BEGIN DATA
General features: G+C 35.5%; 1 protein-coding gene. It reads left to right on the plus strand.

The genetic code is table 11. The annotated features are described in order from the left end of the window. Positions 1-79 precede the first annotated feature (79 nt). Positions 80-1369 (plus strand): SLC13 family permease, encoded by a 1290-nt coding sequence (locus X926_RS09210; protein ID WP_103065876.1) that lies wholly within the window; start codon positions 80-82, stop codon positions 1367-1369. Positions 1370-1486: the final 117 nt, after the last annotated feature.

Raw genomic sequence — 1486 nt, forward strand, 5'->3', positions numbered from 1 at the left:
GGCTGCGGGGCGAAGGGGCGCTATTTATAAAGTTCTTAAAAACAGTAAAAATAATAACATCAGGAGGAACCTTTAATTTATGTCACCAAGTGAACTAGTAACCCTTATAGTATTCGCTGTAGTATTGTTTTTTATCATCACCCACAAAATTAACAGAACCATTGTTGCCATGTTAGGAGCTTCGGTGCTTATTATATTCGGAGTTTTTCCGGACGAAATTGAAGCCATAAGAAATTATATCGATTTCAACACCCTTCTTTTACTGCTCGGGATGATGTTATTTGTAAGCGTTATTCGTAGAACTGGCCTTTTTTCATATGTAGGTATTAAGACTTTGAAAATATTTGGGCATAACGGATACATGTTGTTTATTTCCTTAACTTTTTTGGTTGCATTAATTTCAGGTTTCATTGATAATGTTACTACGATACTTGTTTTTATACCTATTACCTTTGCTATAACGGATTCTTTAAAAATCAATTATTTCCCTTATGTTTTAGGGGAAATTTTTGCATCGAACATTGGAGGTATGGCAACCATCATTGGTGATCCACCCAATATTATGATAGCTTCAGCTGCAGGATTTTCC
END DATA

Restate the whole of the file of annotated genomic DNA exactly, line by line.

General features: G+C 35.5%; 1 protein-coding gene. It reads left to right on the plus strand.

The genetic code is table 11. The annotated features are described in order from the left end of the window. Positions 1-79 precede the first annotated feature (79 nt). Positions 80-1369 (plus strand): SLC13 family permease, encoded by a 1290-nt coding sequence (locus X926_RS09210; protein ID WP_103065876.1) that lies wholly within the window; start codon positions 80-82, stop codon positions 1367-1369. Positions 1370-1486: the final 117 nt, after the last annotated feature.

Raw genomic sequence — 1486 nt, forward strand, 5'->3', positions numbered from 1 at the left:
GGCTGCGGGGCGAAGGGGCGCTATTTATAAAGTTCTTAAAAACAGTAAAAATAATAACATCAGGAGGAACCTTTAATTTATGTCACCAAGTGAACTAGTAACCCTTATAGTATTCGCTGTAGTATTGTTTTTTATCATCACCCACAAAATTAACAGAACCATTGTTGCCATGTTAGGAGCTTCGGTGCTTATTATATTCGGAGTTTTTCCGGACGAAATTGAAGCCATAAGAAATTATATCGATTTCAACACCCTTCTTTTACTGCTCGGGATGATGTTATTTGTAAGCGTTATTCGTAGAACTGGCCTTTTTTCATATGTAGGTATTAAGACTTTGAAAATATTTGGGCATAACGGATACATGTTGTTTATTTCCTTAACTTTTTTGGTTGCATTAATTTCAGGTTTCATTGATAATGTTACTACGATACTTGTTTTTATACCTATTACCTTTGCTATAACGGATTCTTTAAAAATCAATTATTTCCCTTATGTTTTAGGGGAAATTTTTGCATCGAACATTGGAGGTATGGCAACCATCATTGGTGATCCACCCAATATTATGATAGCTTCAGCTGCAGGATTTTCC